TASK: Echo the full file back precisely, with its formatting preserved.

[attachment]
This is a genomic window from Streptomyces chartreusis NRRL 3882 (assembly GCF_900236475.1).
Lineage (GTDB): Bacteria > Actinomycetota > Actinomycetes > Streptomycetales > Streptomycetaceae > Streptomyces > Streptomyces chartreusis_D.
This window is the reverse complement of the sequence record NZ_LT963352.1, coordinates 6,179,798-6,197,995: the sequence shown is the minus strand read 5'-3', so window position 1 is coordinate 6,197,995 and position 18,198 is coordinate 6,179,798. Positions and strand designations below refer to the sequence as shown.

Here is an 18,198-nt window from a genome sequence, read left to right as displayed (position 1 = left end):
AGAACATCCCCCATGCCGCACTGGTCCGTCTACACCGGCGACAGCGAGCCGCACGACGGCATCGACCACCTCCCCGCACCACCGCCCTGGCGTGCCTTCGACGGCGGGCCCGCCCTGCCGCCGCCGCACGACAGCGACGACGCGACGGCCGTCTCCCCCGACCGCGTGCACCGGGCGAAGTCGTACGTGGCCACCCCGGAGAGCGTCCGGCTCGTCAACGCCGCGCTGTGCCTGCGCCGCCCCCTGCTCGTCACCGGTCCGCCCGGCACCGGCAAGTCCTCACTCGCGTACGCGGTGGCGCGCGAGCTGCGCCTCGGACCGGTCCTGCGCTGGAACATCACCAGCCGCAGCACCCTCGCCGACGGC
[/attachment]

This is a genomic window from Streptomyces chartreusis NRRL 3882 (assembly GCF_900236475.1).
Lineage (GTDB): Bacteria > Actinomycetota > Actinomycetes > Streptomycetales > Streptomycetaceae > Streptomyces > Streptomyces chartreusis_D.
This window is the reverse complement of the sequence record NZ_LT963352.1, coordinates 6,179,798-6,197,995: the sequence shown is the minus strand read 5'-3', so window position 1 is coordinate 6,197,995 and position 18,198 is coordinate 6,179,798. Positions and strand designations below refer to the sequence as shown.

Here is an 18,198-nt window from a genome sequence, read left to right as displayed (position 1 = left end):
AGAACATCCCCCATGCCGCACTGGTCCGTCTACACCGGCGACAGCGAGCCGCACGACGGCATCGACCACCTCCCCGCACCACCGCCCTGGCGTGCCTTCGACGGCGGGCCCGCCCTGCCGCCGCCGCACGACAGCGACGACGCGACGGCCGTCTCCCCCGACCGCGTGCACCGGGCGAAGTCGTACGTGGCCACCCCGGAGAGCGTCCGGCTCGTCAACGCCGCGCTGTGCCTGCGCCGCCCCCTGCTCGTCACCGGTCCGCCCGGCACCGGCAAGTCCTCACTCGCGTACGCGGTGGCGCGCGAGCTGCGCCTCGGACCGGTCCTGCGCTGGAACATCACCAGCCGCAGCACCCTCGCCGACGGC